Angie’s eyes scan the disjointed kitchen for breakfast. She takes a handful of very stale Cheerios and rolls her eyes at the open plastic bag inside the open cardboard cereal box.
She announces to her mom that she is going out to investigate her new middle school. At this announcement, Ma doesn’t look up from the Home Shopping Network blaring from the twenty inch television.
The back door leads out to something between a porch and a den. The windows are for show but the door to the overgrown yard locks with a rusty deadbolt. Angie opens and closes that back door a couple times, in an attempt to learn the sounds of her new way out.
The stickiness of the August day hits her as she funnels the Cheerios into her mouth. Angie nearly gags and considers spitting them into the mailbox but decides against pissing off Ma on their first day.
Standing in the sloped front yard of the house, Angie reaches to her back and unhooks her bra.
“Must be 90 effin’ degrees already,” she says under her breath and tosses the bra into the mailbox.
Angie readjusts her shirt and pulls down her cut-off denim shorts. She finds an old piece of bubble gum in the back pocket and cradles it in her left hand. She looks left and looks right but of course has no idea where the middle school is.
“Eh, screw it.”
All the houses look the same as she walks by; awnings from the 1970s and TVs on in the front rooms. The siding is identical, just painted vaguely different hues of beige and most have an air conditioner roaring.
She kicks a patch of dried dirt as she walks and stops to watch the dust collect around her ankles.
A couple of raucous pick up trucks chug by her, most with men hanging out the passenger’s window, a few with men in the bed who pass around a forty.
“You’re a little girl with some hips,” as they whiz by.
After walking towards the only stoplight she could see, Angie strides past old men with cigarettes hanging out of their mouths and yesterday’s paper in their laps. She avoids eye contact and enters State Street Pharmacy.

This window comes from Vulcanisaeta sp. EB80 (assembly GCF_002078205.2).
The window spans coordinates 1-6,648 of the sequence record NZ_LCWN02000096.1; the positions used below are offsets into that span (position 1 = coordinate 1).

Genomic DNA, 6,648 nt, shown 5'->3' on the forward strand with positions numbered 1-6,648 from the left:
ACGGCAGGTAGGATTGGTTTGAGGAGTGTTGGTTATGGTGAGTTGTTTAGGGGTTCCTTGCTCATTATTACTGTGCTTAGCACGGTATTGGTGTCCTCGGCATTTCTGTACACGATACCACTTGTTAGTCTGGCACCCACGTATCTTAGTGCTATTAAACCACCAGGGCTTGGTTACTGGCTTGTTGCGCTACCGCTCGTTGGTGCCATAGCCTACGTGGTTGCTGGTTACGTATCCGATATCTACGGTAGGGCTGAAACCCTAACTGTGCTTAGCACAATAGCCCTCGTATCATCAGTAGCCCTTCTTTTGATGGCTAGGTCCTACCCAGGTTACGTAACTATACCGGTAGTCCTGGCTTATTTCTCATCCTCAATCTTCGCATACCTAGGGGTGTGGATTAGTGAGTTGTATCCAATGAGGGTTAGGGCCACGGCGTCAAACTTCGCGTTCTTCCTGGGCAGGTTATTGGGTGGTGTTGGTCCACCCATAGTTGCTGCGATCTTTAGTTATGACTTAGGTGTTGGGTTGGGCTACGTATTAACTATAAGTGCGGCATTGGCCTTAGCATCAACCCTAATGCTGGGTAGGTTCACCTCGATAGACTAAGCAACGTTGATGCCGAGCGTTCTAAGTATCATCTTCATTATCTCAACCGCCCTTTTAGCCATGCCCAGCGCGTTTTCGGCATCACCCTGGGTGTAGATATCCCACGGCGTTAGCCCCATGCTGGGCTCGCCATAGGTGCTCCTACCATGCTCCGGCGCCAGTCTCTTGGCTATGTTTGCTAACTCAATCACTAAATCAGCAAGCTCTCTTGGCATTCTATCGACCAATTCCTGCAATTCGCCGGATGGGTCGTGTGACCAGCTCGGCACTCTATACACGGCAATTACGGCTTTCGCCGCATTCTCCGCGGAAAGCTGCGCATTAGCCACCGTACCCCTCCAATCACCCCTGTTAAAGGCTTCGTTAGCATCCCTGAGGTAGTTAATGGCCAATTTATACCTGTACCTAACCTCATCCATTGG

Sweat has collected around her eyes but she doesn’t really notice. She is focused on her posture and lengthens her spine in an effort to mature, like someone who had finished middle school. Angie tugs at her shorts again.
She casually strolls through each aisle, pretending to be interested in a whole host of products- women’s vitamins, trail mix, Nair, and some diet shakes. She runs her hand along the nail polish display.
Everything looks like it has been on the shelf for at least a decade. She eyes the huge, antiquated records book the elderly pharmacist writes in. It feels as though there is a thin film of dust covering the contents of the store.
Angie rounds the corner into aisle seven. She thinks she sees what she is looking for but is hit in the face by her own naivety. She feels her face redden and redden again as she sees the cute boy stocking shelves walking towards her.
She tries to maintain her posture and composure but she beelines for the door and lets it swing shut behind her, the bells ringing as she unwraps the bubble gum she forgot she was holding and pops it into her mouth.
Back on the sidewalk, Angie kicks what must be the eighth Mountain Dew can she has seen today, and turns to you, her eyes narrow and she says, “what the fuck is this place?”
Your silence is sincere in that since you moved here 22 months ago, no one has yet answered that question for you .
“Alright, shit. I didn’t mean to scare you,” as she flicks your large hoop earring, “well, you at least know where I can get some tampons around here?”
And then Angie looks you up and down and blows a bubble with her gum that looks like it won’t ever pop.